Spaghetti Carbonara

January 13, 2010
1 Rating
Author Notes

I don't know what it is, but I almost always think "breakfast for dinner" when I am cooking dinner just for myself. The meal is always savory, not sweet (although ENunn's Lemony Cream Cheese pancakes may change that someday), and usually boils down to a choice of either a stinky cheese and veggie omelet, or this "bacon and egg" wonder, Spaghetti Carbonara. It is a meal that I always have the ingredients on-hand for, and is a breeze to cook for one. Spaghetti Carbonara, loosely translated from Italian means “Coal Miner’s Pasta.” As legend has it, it was a favored dish of said Italian miners because they could easily carry the few ingredients required underground and cook them simply on a camp stove. I’ve even read that the liberal sprinkling of fresh ground black pepper to finish the dish is meant to evoke the coal dust that inevitably settled on each plate of the miners’ meal. The dish is rumored to have been imported to the states by GIs returning home from duty in WWII. It is said to have been a favorite meal prepared for our soldiers by recently liberated, and very grateful Italian families, who cooked with ingredients that they knew the GIs were homesick for, bacon and eggs. The recipe as written below will serve 4 people, when alone, I'll make a 1/4 version. I could eat it EVERY night! —Oui, Chef

  • Serves 1-4
  • 1 pound spaghetti
  • 1/2 pound pancetta (sliced 1/4 “ thick at the deli, and cut into lardons)
  • 4 large eggs (locally raised and cage-free if possible)
  • 1 tablespoon garlic, finely chopped
  • 1 cup Pecorino Romano cheese, freshly grated
  • 2 tablespoons extra virgin olive oil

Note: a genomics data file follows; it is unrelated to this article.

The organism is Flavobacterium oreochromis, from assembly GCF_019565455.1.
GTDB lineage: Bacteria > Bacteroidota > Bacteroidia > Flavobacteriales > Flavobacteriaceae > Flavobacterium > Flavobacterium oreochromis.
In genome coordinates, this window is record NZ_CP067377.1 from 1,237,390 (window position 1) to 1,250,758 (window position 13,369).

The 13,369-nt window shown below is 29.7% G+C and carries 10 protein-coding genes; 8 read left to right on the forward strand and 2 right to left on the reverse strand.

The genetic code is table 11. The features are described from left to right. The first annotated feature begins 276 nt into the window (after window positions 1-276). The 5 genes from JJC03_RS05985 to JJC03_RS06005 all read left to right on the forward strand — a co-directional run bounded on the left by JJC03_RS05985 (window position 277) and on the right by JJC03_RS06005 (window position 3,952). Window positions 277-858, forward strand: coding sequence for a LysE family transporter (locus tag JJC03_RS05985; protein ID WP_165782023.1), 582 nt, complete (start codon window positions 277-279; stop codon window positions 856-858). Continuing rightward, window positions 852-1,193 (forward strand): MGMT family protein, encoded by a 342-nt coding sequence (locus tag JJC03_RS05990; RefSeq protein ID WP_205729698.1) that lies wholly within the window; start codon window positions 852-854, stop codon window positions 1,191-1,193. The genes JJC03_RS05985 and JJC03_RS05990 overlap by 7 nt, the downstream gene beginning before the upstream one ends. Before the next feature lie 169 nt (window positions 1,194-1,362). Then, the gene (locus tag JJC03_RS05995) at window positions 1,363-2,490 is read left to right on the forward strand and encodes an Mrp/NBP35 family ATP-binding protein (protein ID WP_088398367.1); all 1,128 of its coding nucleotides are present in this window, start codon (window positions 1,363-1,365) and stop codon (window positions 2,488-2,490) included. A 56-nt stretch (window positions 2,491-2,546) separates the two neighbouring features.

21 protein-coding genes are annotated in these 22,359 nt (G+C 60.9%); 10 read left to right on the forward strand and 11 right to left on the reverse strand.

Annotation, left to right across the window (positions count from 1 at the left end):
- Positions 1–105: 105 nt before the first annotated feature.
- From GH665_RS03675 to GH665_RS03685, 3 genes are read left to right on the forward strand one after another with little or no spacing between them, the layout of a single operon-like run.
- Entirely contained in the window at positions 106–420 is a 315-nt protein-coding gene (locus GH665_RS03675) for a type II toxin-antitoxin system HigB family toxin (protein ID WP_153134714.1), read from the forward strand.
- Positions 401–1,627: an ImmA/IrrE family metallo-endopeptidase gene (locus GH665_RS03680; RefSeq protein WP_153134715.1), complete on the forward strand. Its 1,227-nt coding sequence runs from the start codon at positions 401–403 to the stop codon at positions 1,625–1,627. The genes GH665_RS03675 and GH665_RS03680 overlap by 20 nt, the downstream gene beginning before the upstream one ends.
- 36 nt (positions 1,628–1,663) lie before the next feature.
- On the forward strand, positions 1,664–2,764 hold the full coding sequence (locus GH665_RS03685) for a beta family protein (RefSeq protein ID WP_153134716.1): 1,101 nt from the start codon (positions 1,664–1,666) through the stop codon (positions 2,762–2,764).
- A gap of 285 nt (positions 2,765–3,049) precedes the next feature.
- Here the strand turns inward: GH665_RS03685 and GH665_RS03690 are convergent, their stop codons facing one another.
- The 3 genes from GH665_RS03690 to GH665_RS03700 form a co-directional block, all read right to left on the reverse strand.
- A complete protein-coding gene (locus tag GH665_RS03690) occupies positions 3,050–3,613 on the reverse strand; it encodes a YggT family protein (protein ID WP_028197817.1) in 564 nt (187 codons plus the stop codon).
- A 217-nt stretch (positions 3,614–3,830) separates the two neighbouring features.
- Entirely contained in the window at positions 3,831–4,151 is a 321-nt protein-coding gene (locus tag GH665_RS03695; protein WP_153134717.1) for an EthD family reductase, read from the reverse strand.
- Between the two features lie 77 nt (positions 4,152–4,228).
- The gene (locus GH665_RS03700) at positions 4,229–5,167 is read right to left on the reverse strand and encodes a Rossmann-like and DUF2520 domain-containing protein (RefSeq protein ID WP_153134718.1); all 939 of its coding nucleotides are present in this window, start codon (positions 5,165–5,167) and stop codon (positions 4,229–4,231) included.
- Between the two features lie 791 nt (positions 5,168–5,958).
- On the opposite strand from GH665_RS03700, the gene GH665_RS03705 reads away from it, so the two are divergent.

• 2 tablespoons finely minced fresh parsley
  • Freshly ground black pepper
  • Freshly grated parmesan reggiano to pass at the table
In This Recipe
  1. Put salted water on the boil for the pasta, grate the romano cheese and set aside, finely mince the fresh parsley and reserve.
  2. In a very large skillet, saute the pancetta lardons in the olive oil over medium heat until the bacon has rendered much of its fat. You don’t want to cook the pancetta to the point of being crisp, it is better with a little fatty “chew” still left in it. Just before the pancetta is done, add the minced garlic to the pan and allow to cook until the garlic is golden brown. Set the pan aside to cool. (Allowing the pan to cool some at this point is important, because if the pan is too hot when you add the eggs later, they will immediately scramble, and not gently cook into the creamy sauce that is your ultimate goal. The dish will still taste fine if this happens, but it will look like someone gacked in your pan, so be careful.)
  3. Break the eggs into a medium sized bowl and whisk them till smooth. Add the grated cheese to the eggs and keep handy.
  4. Cook the pasta to the maker’s instructions for “al dente”, and as soon as it is done, quickly strain it and toss it into the skillet with the pancetta, reserving a cup of the pasta cooking water to thin your sauce later if needed. Add the cheese and egg mixture to the pasta along with the parsley, and toss to coat. The heat from the pasta will gently cook the eggs, and melt the cheese into a luxuriously rich and smooth sauce. If the sauce is too thick for your liking, add some of the reserved pasta cooking water to loosen it. Check the sauce for seasoning before plating.
  5. To serve, place the pasta into warmed bowls, top liberally with freshly ground black pepper, and sprinkle with some freshly grated parmesan.
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I am a father of five, who recently completed a two year professional hiatus during which I indulged my long held passion for cooking by moving to France to study the culinary arts and immerse myself in all things French. I earned “Le Grande Diplome” from Le Cordon Bleu, studied also at The Ritz Escoffier and Lenotre cooking schools, and completed the course offerings of the Bordeaux L’Ecole du Vin. About six months ago started "Oui, Chef", which is a food blog that exists as an extension of my efforts to teach my children a few things about cooking, and how our food choices over time effect not only our own health, but that of our local food communities and our planet at large. By sharing some of our cooking experiences through the blog, I hope to inspire other families to start spending more time together in the kitchen, cooking healthy meals as a family, passing on established familial food traditions, and perhaps starting some new ones.